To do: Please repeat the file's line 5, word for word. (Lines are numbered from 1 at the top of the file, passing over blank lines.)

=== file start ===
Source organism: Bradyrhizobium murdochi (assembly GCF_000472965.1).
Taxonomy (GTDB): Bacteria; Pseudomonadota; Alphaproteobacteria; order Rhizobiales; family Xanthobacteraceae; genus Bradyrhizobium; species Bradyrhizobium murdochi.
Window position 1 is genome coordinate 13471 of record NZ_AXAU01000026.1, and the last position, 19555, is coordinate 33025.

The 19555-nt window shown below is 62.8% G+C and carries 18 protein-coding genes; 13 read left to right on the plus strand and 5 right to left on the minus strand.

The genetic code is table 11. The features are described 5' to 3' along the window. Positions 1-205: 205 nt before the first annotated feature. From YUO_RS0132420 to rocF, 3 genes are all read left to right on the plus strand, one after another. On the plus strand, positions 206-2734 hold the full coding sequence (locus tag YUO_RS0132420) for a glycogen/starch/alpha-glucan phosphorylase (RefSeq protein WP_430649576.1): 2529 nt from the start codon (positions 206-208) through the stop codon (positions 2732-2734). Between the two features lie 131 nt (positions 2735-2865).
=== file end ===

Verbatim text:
The genetic code is table 11. The features are described 5' to 3' along the window. Positions 1-205: 205 nt before the first annotated feature. From YUO_RS0132420 to rocF, 3 genes are all read left to right on the plus strand, one after another. On the plus strand, positions 206-2734 hold the full coding sequence (locus tag YUO_RS0132420) for a glycogen/starch/alpha-glucan phosphorylase (RefSeq protein WP_430649576.1): 2529 nt from the start codon (positions 206-208) through the stop codon (positions 2732-2734). Between the two features lie 131 nt (positions 2735-2865).